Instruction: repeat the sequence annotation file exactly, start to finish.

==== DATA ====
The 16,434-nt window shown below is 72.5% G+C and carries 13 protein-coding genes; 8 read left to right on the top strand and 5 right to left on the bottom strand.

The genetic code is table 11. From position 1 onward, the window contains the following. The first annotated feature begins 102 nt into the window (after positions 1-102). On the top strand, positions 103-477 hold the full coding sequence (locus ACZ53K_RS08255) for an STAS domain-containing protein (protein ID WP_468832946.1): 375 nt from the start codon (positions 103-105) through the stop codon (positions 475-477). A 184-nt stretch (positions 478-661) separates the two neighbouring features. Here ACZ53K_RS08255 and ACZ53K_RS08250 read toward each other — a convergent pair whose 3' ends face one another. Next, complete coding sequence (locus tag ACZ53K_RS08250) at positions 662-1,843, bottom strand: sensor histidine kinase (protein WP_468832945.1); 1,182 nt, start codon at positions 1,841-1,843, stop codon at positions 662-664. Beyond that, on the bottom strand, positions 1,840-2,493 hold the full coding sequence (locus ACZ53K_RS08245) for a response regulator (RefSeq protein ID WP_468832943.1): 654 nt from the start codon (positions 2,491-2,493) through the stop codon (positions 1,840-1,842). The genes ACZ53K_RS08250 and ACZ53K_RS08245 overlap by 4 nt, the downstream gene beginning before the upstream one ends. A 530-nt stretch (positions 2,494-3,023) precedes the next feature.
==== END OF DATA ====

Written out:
The 16,434-nt window shown below is 72.5% G+C and carries 13 protein-coding genes; 8 read left to right on the top strand and 5 right to left on the bottom strand.

The genetic code is table 11. From position 1 onward, the window contains the following. The first annotated feature begins 102 nt into the window (after positions 1-102). On the top strand, positions 103-477 hold the full coding sequence (locus ACZ53K_RS08255) for an STAS domain-containing protein (protein ID WP_468832946.1): 375 nt from the start codon (positions 103-105) through the stop codon (positions 475-477). A 184-nt stretch (positions 478-661) separates the two neighbouring features. Here ACZ53K_RS08255 and ACZ53K_RS08250 read toward each other — a convergent pair whose 3' ends face one another. Next, complete coding sequence (locus tag ACZ53K_RS08250) at positions 662-1,843, bottom strand: sensor histidine kinase (protein WP_468832945.1); 1,182 nt, start codon at positions 1,841-1,843, stop codon at positions 662-664. Beyond that, on the bottom strand, positions 1,840-2,493 hold the full coding sequence (locus ACZ53K_RS08245) for a response regulator (RefSeq protein ID WP_468832943.1): 654 nt from the start codon (positions 2,491-2,493) through the stop codon (positions 1,840-1,842). The genes ACZ53K_RS08250 and ACZ53K_RS08245 overlap by 4 nt, the downstream gene beginning before the upstream one ends. A 530-nt stretch (positions 2,494-3,023) precedes the next feature.